My Lords, the legal framework around which this will be set is an important aspect of the discussions that need to take place. The noble and learned Lord, Lord Lloyd of Berwick, talked about PII Plus, the code for a particular way of looking at this. It is very important to get the legal framework right, as noble Lords are saying.
My Lords, I welcome the report and congratulate Sir John Chilcot and his committee on doing such a thorough, scrupulous and meticulously detailed job. As somebody who gave evidence to the committee, I know that its members were scrupulously fair, courteous and extremely detailed in carrying out their responsibilities.
Does my noble friend not agree with me that the Chilcot committee is saying that in principle it would be a very good thing if intercept could be introduced in evidence in support? In this House we have always agreed about that—there is no question of there being a question of principle. I hope that my noble friend will agree with me that the committee has made it clear that there are some very real and serious hurdles to be cleared to meet the conditions which it has laid out. Of the nine requirements which it has laid out on page 49 of the report, six are classified in another part of the report as,
“requirements for intercept as evidence to be operationally workable”.
That is the key question. Unless these hurdles can be cleared—and one hopes that the committee that will now take forward the work will be able to solve some of these problems—the Government have been very clear that they will not proceed if there is any question of harming the efficiency of the agencies or endangering the security of the country.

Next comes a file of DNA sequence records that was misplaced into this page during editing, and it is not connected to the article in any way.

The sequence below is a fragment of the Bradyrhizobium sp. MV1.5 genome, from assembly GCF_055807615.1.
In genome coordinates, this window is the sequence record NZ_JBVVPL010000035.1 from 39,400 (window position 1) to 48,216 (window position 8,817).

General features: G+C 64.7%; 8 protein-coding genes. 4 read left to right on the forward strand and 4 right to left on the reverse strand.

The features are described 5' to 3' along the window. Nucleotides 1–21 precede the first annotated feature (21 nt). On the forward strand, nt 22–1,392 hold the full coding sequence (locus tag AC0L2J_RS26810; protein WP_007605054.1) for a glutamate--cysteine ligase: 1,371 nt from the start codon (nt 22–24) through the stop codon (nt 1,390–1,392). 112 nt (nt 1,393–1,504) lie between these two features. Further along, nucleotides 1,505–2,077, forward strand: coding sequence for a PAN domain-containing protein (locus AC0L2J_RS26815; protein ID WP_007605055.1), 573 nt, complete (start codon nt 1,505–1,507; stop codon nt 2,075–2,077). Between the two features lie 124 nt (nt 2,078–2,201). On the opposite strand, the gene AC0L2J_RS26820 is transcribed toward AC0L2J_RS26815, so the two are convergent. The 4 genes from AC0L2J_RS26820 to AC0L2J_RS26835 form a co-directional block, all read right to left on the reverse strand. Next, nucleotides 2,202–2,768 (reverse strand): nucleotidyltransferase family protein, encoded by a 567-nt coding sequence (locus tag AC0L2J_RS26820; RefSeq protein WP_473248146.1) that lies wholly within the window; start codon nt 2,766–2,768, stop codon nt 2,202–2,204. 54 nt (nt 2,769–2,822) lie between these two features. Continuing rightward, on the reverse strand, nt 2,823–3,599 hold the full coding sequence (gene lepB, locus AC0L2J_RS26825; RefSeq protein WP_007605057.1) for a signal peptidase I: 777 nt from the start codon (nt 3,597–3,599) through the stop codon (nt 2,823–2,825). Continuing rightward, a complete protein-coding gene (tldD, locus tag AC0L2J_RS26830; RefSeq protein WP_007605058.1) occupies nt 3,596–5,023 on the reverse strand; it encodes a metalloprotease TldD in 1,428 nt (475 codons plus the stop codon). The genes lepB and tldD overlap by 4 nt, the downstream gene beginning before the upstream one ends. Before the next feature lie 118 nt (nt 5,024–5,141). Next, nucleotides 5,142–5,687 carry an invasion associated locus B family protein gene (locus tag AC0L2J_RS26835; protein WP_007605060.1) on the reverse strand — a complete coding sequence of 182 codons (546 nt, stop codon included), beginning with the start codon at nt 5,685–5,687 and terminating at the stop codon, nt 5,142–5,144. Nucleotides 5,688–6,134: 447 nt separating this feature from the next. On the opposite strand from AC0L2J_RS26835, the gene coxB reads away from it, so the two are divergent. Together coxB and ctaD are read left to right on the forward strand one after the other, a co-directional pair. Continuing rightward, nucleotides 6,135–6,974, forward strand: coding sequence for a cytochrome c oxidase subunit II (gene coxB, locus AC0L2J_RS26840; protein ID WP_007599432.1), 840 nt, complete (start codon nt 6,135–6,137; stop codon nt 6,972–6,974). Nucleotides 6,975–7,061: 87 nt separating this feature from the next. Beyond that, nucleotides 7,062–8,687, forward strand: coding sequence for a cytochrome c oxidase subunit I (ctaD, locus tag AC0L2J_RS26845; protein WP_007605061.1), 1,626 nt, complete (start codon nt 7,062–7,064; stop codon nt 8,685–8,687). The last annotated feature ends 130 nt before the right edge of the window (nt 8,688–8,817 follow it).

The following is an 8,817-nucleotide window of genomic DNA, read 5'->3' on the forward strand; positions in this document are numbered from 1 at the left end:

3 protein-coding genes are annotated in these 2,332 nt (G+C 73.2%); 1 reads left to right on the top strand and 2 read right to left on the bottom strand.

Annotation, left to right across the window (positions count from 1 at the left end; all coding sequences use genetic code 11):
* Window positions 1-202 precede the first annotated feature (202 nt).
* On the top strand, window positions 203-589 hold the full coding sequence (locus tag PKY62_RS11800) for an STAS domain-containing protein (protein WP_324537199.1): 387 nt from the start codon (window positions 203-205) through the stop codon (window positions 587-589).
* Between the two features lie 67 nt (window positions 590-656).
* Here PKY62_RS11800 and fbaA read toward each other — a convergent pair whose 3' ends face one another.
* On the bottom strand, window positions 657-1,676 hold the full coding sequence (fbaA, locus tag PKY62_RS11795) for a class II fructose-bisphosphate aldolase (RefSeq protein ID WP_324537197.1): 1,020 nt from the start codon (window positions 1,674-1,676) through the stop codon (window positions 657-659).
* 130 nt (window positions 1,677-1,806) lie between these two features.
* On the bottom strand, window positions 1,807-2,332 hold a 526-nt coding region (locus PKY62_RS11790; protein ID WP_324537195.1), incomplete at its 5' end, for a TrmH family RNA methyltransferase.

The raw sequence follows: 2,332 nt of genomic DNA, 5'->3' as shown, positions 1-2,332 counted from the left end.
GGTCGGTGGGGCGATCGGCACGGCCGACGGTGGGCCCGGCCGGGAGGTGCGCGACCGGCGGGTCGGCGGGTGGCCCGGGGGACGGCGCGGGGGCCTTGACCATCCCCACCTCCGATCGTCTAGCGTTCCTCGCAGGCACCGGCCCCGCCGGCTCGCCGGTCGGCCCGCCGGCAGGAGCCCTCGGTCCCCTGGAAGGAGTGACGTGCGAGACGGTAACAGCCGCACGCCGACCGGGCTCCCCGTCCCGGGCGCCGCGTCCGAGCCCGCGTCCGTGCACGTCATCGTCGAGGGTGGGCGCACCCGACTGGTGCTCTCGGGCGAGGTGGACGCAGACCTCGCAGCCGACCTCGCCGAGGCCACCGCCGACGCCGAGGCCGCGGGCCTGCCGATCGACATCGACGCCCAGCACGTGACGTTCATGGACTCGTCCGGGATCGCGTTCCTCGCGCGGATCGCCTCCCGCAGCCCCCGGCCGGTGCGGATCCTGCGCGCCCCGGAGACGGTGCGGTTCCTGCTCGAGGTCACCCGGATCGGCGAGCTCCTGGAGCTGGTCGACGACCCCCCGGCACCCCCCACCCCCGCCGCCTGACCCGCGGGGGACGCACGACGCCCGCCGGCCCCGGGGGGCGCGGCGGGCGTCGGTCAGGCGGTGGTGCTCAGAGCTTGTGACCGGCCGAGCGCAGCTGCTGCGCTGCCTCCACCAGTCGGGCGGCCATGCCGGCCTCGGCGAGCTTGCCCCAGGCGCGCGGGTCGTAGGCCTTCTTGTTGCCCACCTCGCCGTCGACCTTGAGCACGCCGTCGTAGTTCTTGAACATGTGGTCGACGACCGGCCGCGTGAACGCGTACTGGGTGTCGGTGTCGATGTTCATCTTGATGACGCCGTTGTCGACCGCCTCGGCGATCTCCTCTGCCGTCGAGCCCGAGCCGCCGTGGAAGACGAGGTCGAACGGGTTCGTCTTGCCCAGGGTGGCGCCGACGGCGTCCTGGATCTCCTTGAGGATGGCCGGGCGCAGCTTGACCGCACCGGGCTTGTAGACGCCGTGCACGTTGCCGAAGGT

Can the Minister add anything about the intercept modernisation programme, which was mentioned at the end of the Statement? If there is anything that could be added, that would be welcome to the House.
My Lords, I am grateful to my noble friend, who I know has taken a keen interest in the deliberations of, and gave evidence to, the Chilcot committee. She was right to add a strong note of caution: that, while the principle that the report establishes could be a useful way forward, it should be recognised that significant and serious hurdles are to be overcome. It may not be possible to overcome them, about which the report is clear, as I hope noble Lords will have felt from the tone of the Statement. The Government will look to do so, but we cannot guarantee that we will. As my noble friend said, it is important that what we are seeking to achieve is operationally workable.
The noble Baroness asked about the modernisation programme. It is partly to do with a magical thing called internet protocols, which are about the new ways in which people communicate. Noble Lords will be aware of the whole of the internet, from Facebook onwards, but telephone conversations also are increasingly conducted over the internet. As with any other technological advance, it is important that we look at the implications for the services. The modernisation programme is being undertaken in part at least to try to anticipate the way in which those methods of communication could be used in the future.
My Lords, I pay tribute to my noble and learned friend for his work on the Chilcot committee and agree with him completely. That is why it is important to achieve an information timescale that sees the work go forward, but ensures that it is done thoroughly and properly, so that our conclusions are correct. In addition, as the Statement and the report said, we should ensure also that, in finding and trying out a solution we discover that there are reasons why it ceases to be effective, we have in place the mechanisms to be able to deal with it promptly.